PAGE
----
“Lebanon’s crisis is affecting every aspect of children’s lives. Investing in children’s protection, development and wellbeing is essential to ensure their rights are met under any circumstance. Lebanon cannot afford children to be nutritionally deprived, out of school, in poor health and at risk of abuse, violence and exploitation. Children are an investment, the ultimate investment, in a nation’s future,” said UNICEF Deputy Representative Ettie Higgins.

Connecting with other young people and playing in a safe environment are pivotal to children’s development and wellbeing. Around 1.8 million children are living in households that are more likely to resort to negative coping measures such as child labour and child marriage.

“We come here to play, to meet friends and to learn new things,” said Rasha, 15 and Hasan, 11.

Against all odds

On Tuesday at Access Kitchen, a UN-Women supported community kitchen set up by the Lebanese Union for People with Physical Disabilities (LUPD), the Deputy Secretary-General engaged with the women and joined them in preparing a meal.

“In the middle of the misery and complexities of this country, this place is like an oasis, a little piece of paradise,” Ms. Mohammed said. “This is a very hopeful place, and we need to do more of these. Women who work here realize their value and learn to become more confident, ambitious, and hopeful.”

Silver Lining

Women at Access Kitchen feel empowered and worthy. Nour Jammoul, 32, who suffers from paralysis, regained her self-confidence after working here. “Ever since I began working here, my life has changed. I restored hope and became financially independent, productive and responsible for myself. I like this place a lot and I am so happy to be here,”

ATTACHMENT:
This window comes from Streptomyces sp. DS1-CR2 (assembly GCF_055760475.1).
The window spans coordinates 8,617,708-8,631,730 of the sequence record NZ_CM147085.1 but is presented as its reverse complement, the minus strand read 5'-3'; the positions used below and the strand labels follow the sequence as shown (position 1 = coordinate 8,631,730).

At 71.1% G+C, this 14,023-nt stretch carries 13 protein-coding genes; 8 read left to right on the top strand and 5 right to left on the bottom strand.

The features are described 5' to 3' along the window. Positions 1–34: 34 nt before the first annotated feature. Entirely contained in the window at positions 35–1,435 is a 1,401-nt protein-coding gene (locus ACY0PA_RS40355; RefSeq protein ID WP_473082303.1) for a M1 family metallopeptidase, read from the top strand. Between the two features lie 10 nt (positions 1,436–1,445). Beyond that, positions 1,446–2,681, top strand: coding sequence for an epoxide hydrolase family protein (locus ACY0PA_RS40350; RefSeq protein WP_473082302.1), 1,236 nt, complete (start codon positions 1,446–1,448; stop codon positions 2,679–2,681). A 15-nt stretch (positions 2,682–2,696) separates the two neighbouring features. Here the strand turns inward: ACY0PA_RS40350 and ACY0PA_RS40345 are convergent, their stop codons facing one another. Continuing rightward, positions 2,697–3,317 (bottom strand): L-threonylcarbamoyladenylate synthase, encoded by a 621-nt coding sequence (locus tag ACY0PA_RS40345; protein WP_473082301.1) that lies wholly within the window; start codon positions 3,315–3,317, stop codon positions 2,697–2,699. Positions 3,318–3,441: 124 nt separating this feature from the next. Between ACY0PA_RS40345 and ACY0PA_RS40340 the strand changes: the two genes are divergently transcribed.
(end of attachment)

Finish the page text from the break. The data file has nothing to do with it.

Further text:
It is estimated that 10 to 15 per cent of the Lebanese population have disabilities – either physical, sensory, cognitive, or mental. In 2018, 61.4 per cent of households in Lebanon were estimated to have at least one member with a disability. Yet, discrimination against persons with disabilities remains deeply entrenched and widespread. Women and girls with disability face stereotyping, stigma and discrimination daily, while Government protections are limited.

Access Kitchen is part of an effort to create employment opportunities for women with disabilities, the first of its kind in Lebanon. As of mid-January, the women of Access Kitchen have produced over 16,950 meals benefiting 1,822 individuals in the community. Access Kitchen has been supported by UN Women, initially under a joint programme with UNICEF.

“Behind the courage of those women lies stories of suffering and abandoned responsibilities by the Government. They wouldn’t have been in this position had society cared; the Government lived up to its responsibility and the international community managed to solve the problem of places like Syria so that refugees can go home,” Mohammed said.

For Rachel Dore-Weeks, UN Women Representative in Lebanon, women and girls there, including those with disabilities, face multiple discriminations. “This initiative is a way of reminding women with disabilities of their self-worth, bringing them back into the economy and proving to the external world that women with disabilities are a critical part of the community in Lebanon and can contribute to the economy.”